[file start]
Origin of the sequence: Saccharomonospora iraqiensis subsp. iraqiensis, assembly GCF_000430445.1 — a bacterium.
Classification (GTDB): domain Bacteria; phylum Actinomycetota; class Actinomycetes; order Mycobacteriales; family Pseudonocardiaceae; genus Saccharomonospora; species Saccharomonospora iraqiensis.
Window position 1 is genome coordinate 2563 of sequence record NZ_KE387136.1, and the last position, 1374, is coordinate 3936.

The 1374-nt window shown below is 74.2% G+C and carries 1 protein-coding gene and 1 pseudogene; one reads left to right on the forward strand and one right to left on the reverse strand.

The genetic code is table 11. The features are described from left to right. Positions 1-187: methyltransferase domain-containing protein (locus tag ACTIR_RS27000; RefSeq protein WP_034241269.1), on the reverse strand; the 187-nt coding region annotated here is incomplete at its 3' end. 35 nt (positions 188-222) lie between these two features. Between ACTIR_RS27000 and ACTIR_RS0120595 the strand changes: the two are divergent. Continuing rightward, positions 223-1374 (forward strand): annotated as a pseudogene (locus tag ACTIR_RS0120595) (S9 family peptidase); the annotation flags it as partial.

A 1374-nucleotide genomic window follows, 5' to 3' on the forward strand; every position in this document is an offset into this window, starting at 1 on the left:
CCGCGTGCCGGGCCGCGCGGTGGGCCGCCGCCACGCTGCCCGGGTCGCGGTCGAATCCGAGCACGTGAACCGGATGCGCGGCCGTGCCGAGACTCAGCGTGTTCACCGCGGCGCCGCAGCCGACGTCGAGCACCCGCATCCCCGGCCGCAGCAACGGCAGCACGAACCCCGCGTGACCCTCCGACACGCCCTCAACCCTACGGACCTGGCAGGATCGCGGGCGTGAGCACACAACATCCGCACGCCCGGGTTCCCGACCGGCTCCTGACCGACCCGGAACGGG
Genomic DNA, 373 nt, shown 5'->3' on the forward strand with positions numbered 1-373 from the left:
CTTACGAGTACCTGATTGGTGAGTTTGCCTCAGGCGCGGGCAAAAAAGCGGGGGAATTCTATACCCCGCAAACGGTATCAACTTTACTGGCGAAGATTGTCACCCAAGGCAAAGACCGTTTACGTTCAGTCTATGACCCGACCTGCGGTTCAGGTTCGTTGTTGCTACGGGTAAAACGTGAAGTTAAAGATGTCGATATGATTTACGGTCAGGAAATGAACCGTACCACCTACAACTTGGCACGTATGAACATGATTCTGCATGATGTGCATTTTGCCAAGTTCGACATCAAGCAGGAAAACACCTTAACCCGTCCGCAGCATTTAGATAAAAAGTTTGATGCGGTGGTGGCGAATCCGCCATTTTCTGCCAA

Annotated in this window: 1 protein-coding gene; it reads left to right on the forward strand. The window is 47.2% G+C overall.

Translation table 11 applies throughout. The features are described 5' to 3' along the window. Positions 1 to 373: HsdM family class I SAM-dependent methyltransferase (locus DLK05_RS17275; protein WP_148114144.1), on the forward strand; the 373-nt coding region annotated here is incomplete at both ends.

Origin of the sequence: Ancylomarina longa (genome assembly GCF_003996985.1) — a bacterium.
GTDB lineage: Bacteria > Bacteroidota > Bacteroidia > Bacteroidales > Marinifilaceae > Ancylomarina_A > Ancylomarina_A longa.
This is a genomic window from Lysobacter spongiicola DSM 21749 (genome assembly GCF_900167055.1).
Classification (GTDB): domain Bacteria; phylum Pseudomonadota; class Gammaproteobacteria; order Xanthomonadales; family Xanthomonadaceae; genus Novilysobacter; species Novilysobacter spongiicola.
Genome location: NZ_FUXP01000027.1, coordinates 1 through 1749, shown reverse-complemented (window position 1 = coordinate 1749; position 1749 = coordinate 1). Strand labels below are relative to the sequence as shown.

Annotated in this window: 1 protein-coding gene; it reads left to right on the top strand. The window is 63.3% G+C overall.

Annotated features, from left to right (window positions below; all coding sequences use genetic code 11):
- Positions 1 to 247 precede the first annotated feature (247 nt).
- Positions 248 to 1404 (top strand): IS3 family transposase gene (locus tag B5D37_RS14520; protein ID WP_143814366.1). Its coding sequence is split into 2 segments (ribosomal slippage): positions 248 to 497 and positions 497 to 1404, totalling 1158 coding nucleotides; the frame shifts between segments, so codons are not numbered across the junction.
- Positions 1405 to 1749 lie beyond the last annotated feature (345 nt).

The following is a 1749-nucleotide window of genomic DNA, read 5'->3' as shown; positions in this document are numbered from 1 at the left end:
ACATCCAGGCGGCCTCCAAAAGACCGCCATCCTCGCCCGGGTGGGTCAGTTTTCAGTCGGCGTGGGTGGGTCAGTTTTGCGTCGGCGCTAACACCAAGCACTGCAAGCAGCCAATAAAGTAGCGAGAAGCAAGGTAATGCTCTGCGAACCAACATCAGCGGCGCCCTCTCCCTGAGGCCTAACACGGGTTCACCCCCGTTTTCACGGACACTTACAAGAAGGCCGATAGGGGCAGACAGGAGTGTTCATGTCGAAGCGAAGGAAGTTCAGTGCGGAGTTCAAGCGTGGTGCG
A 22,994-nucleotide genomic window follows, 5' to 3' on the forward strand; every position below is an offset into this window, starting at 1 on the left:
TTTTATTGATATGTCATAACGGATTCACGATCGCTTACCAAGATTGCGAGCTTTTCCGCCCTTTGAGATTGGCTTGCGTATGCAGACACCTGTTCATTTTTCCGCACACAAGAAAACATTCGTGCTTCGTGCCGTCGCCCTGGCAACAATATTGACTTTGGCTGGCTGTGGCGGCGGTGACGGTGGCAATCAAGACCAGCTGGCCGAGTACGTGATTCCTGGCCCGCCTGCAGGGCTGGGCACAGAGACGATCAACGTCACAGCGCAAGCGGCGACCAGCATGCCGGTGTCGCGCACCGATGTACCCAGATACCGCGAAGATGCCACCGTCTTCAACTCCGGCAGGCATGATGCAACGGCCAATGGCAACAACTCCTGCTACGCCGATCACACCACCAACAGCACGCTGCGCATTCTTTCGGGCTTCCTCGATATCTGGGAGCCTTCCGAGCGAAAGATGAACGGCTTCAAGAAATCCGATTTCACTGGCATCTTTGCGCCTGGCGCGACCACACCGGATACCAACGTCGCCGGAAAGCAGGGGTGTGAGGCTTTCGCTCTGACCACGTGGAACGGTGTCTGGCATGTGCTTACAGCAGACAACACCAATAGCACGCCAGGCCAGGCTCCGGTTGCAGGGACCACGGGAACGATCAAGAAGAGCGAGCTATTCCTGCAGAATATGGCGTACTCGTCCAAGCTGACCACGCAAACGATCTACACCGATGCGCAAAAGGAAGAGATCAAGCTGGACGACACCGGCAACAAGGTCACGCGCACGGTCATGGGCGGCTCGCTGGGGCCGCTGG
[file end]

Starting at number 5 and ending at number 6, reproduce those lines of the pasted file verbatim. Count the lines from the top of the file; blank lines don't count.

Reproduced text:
The genetic code is table 11. The features are described from left to right. Positions 1-187: methyltransferase domain-containing protein (locus tag ACTIR_RS27000; RefSeq protein WP_034241269.1), on the reverse strand; the 187-nt coding region annotated here is incomplete at its 3' end. 35 nt (positions 188-222) lie between these two features. Between ACTIR_RS27000 and ACTIR_RS0120595 the strand changes: the two are divergent. Continuing rightward, positions 223-1374 (forward strand): annotated as a pseudogene (locus tag ACTIR_RS0120595) (S9 family peptidase); the annotation flags it as partial.

A 1374-nucleotide genomic window follows, 5' to 3' on the forward strand; every position in this document is an offset into this window, starting at 1 on the left: